Tech stocks can be on the volatile side, and both units retain strong fundamentals, but investors at the same time have reason for concern given the allegations that Kakao’s founder Brian Kim evaded taxes during the merger of Kakao and Daum. More broadly, Kakao must deal with a government crackdown on internet companies that may harm their valuations in the long run.
For years, Kakao was the darling of South Korea’s tech scene and walked on water in a manner not dissimilar to WeChat and Alibaba in their mid-2010s heyday. Regulators in South Korea handled Kakao with kid gloves for the most part. This was particularly helpful for the fintech units, which capitalized on the weak digital capabilities of incumbent banks, a glaring weakness in the country with the world’s fastest internet connection speeds and a 91% smartphone penetration rate. Now factor Kakao’s sticky ecosystem and the pandemic’s effect on payments into the mix, and it is easy to see why the company has become a dominant player.
But with a higher profile comes greater responsibility. In this area, Kakao must improve, or else pay a real price. In private markets, VCs and tech firms can tweak valuations as they see fit. The stock market is a different beast.
Case in point: According to The Korea Times, Kakao executives sold off a large portion of the stock they owned in Kakao Pay on December 10, just a month after the company went public. The executives reportedly earned a 90 billion won (US$75.2 million) profit from the sell-off. While there have not been any allegations of wrongdoing, such a move hardly looks like a vote of confidence in the nascent digital lender.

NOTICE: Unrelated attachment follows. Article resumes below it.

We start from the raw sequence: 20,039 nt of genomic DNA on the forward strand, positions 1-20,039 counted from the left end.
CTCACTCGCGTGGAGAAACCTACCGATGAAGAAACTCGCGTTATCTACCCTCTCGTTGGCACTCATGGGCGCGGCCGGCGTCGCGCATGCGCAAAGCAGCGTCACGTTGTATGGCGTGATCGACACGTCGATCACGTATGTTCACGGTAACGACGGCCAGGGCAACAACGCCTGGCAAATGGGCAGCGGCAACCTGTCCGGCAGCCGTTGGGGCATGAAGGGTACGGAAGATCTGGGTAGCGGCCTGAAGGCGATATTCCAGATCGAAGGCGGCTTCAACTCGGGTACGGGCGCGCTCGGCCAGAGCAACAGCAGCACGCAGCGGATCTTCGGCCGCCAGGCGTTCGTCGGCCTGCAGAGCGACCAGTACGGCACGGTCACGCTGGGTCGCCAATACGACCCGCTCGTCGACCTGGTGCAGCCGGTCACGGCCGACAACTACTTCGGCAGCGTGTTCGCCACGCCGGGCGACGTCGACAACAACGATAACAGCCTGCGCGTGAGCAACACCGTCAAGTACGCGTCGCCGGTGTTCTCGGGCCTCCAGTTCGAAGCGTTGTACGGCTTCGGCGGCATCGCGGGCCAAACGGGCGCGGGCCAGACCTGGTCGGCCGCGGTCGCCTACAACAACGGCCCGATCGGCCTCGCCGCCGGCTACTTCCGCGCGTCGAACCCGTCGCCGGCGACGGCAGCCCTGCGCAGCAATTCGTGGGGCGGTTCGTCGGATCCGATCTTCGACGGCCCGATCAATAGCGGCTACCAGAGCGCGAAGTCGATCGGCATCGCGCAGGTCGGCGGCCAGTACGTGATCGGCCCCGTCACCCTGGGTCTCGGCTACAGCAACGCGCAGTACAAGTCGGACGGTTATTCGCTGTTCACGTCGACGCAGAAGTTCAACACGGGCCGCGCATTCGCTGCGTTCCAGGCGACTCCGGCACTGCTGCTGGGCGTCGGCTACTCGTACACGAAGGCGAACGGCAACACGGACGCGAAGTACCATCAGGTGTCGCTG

No wonder shareholders punished Kakao Pay, with the payments unit’s value falling by 25% over the following month. “"It constituted a betrayal of the public's trust in the innovative corporation. It also led to the firm's failure to make good on its commitment to shareholder value and social responsibility," according to The Korea Times.
In response to shareholder anger, Kakao Corp. announced on Jan. 13 that CEOs and executives of its affiliates will be prohibited from exercising stock options within two years and one year after the listing day, respectively.
It is encouraging to see Kakao address shareholder concerns. Yet with rising suspicion of Big Tech in Korean society, Kakao should be wary of being perceived as the super app equivalent of a chaebol, especially when it is heavily focused on the banking sector. Actions that damage customer trust could have lasting repercussions, especially when one considers that customer trust is one of the areas in which incumbent lenders have an inherent advantage over digital upstarts.